NEW YORK (AP) - Amazon.com Inc.'s net income declined in the first three months of the year even though revenue increased 22 percent, as the online retailer continued to spend heavily on order fulfillment and rights to digital content.
NEW YORK (AP) - Americans may not feel optimistic about the economy but they're still spending more at Starbucks.
GRAWN, Mich. (AP) - A northern Lower Michigan man is upset insurance doesn't cover the damage done to his mobile home during a neighbor's shootout with police.
WASHINGTON (AP) - The Senate moved closer Thursday to passing a bill to tax purchases made over the Internet. But a final vote in the Senate was delayed until senators return from a weeklong vacation.
DENVER (AP) - Medical and recreational marijuana may be legal in Colorado, but employers in the state can lawfully fire workers who test positive for the drug, even if it was used off duty, according to a court ruling Thursday.
NEW YORK (AP) - Growing is hard for a company as big as Exxon.
SAN FRANCISCO (AP) - Zynga Inc.'s surprise profit in the first three months of the year got overshadowed by a revenue decline, a drop in the number of users and a lower-than-expected second-quarter forecast.
MOUNTAIN VIEW (AP) - Google CEO Larry Page and his longtime partner Sergey Brin limited their salaries to $1 apiece last year, while four other top executives received combined compensation packages totaling more than $124 million.
NEW YORK (AP) - For a few surreal minutes, a mere 12 words on Twitter caused the world's mightiest stock market to tremble.
REDMOND, Wash. (AP) - Microsoft is inviting journalists to an Xbox event at its Redmond., Wash., headquarters that will likely shed light on its next video game console.
WASHINGTON (AP) - The Federal Reserve announced Wednesday that it will begin circulating a redesigned $100 bill this fall, more than two years after its initial target.
CUPERTINO (AP) - Apple is opening the doors to its bank vault, saying it will distribute $100 billion in cash to its shareholders by the end of 2015. At the same time, the company said revenue for the current quarter could fall from the year before, which would be the first decline in many years.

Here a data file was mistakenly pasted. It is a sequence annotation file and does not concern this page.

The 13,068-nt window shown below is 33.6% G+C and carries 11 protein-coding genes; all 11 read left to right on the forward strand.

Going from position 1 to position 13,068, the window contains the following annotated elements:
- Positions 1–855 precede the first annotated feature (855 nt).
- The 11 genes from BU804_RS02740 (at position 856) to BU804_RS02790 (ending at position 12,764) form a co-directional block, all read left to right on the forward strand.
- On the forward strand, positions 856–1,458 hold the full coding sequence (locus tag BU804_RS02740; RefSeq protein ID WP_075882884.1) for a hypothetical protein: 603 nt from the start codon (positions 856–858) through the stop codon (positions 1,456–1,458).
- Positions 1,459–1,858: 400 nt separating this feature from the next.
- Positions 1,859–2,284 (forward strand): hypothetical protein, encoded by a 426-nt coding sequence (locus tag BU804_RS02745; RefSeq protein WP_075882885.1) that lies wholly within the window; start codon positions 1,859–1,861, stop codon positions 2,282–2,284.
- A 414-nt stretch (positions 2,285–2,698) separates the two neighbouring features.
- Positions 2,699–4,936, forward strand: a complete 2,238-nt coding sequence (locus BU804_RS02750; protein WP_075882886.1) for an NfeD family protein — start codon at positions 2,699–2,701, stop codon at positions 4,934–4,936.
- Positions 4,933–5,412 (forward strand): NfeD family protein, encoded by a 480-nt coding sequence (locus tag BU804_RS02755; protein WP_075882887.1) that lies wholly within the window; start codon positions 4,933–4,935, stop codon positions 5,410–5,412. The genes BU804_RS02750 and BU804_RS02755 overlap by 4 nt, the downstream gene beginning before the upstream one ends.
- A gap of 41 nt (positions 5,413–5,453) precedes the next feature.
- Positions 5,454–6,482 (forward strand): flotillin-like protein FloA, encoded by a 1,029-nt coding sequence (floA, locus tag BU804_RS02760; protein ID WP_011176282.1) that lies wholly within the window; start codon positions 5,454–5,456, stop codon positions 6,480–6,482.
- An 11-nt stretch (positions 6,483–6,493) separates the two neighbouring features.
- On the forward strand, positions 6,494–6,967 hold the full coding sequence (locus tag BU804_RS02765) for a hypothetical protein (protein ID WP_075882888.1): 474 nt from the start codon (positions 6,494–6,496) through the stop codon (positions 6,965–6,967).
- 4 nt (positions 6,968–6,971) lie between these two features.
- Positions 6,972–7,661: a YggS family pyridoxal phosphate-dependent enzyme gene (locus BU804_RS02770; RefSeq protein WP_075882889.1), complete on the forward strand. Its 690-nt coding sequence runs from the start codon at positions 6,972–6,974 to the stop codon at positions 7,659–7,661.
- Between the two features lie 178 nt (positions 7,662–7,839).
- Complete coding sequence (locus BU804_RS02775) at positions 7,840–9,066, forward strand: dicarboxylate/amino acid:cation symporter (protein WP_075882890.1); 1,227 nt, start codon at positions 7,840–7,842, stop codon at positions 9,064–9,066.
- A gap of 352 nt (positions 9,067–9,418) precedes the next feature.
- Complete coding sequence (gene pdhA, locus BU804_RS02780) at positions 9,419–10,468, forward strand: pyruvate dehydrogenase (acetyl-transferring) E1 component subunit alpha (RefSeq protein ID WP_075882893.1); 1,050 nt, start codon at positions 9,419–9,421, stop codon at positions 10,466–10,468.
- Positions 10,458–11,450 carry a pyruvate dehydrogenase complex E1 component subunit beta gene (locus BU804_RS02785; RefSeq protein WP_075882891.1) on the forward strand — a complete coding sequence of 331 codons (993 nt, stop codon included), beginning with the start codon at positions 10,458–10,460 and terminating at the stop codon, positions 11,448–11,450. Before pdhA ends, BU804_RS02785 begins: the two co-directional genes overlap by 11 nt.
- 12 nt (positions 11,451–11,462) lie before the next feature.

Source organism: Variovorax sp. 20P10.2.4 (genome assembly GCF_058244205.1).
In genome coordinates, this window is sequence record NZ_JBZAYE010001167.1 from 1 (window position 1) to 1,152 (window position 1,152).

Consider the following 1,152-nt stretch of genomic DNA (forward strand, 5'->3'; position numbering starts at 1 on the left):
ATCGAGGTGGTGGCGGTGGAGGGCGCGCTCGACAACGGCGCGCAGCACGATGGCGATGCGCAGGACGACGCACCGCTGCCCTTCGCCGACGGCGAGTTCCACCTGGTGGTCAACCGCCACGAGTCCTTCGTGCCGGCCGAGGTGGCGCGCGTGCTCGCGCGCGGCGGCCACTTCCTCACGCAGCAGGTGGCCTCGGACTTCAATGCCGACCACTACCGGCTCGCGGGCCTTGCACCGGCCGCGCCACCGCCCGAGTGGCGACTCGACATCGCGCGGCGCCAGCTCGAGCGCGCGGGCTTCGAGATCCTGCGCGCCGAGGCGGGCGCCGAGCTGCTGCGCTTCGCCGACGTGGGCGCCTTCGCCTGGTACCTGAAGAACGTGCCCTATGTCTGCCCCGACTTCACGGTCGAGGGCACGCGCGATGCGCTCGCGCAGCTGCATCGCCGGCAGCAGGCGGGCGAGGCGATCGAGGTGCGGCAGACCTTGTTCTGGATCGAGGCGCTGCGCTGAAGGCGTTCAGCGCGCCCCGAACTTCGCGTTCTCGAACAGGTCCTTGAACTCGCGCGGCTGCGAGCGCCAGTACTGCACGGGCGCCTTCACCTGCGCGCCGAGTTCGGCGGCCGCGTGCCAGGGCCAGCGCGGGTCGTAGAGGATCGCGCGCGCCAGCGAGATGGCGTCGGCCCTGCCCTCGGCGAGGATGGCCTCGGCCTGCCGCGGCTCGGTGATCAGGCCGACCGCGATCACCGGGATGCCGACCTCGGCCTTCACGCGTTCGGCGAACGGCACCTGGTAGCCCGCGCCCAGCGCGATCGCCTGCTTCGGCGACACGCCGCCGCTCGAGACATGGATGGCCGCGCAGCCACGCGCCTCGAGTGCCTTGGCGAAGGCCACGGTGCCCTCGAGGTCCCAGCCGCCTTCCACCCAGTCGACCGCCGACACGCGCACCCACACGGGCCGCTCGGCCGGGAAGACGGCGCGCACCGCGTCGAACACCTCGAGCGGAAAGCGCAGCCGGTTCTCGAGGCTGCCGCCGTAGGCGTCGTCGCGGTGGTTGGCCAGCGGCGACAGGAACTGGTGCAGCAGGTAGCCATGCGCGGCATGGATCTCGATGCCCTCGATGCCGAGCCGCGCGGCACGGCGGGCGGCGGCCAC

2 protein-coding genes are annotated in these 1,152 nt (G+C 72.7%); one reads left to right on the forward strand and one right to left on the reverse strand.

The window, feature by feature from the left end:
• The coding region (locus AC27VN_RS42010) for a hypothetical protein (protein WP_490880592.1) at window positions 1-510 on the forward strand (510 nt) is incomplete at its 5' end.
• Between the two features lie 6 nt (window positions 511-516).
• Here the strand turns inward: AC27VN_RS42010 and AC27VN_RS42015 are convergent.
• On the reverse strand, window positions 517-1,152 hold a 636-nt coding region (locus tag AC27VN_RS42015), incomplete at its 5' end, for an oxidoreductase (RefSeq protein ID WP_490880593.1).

MUMBAI, India (AP) - Low cost efficiency put India's outsourcing companies at the heart of global business and created a multibillion dollar industry that for years has skated over criticism it was eliminating white collar jobs in rich nations. Now, the industry's long-held fears of a backlash are being realized in its crucial U.S. market.
DALLAS (AP) - AT&T lost phone subscribers from its contract-based plans for the first time in the latest quarter, in a sign that growth in the industry is stalling now that most Americans have smartphones.
NEW YORK (AP) - The city can experiment with letting taxi seekers hail rides electronically, a judge said Tuesday in a ruling that could clear the way for riders to summon the city's signature yellow cabs with smartphone apps instead of raised arms.
PORTLAND, Ore. (AP) - Portland leaders are trying to make Uber's stay a short one.
WASHINGTON (AP) - Many people covered under President Barack Obama's health care law will face higher premiums next year, the administration acknowledged Thursday. While the average increases are modest, it's more fodder for the nation's political battles over health care.
NEW YORK (AP) - Starbucks plans to let customers across the U.S. order ahead on their smartphones over the next year, a move that should help shrink lines as it pushes more snacks, sandwiches and even wine.
SAN FRANCISCO (AP) - For want of an iPod, a billion-dollar lawsuit may be in jeopardy.
Millions of Medicare Advantage customers are fast approaching a deadline for a task they'd rather avoid: Researching and then settling on coverage plans for 2015.
WASHINGTON (AP) - Japan's Takata Corp. rejected federal regulators' demand Wednesday for an expanded, nationwide recall of millions of air bags, setting up a possible legal showdown and leaving some drivers to wonder about the safety of their cars.
WASHINGTON (AP) - In a bipartisan show of unity, the House overwhelmingly approved a bill Wednesday to allow Americans with disabilities to open tax-free bank accounts to pay for expenses from education to housing and health care.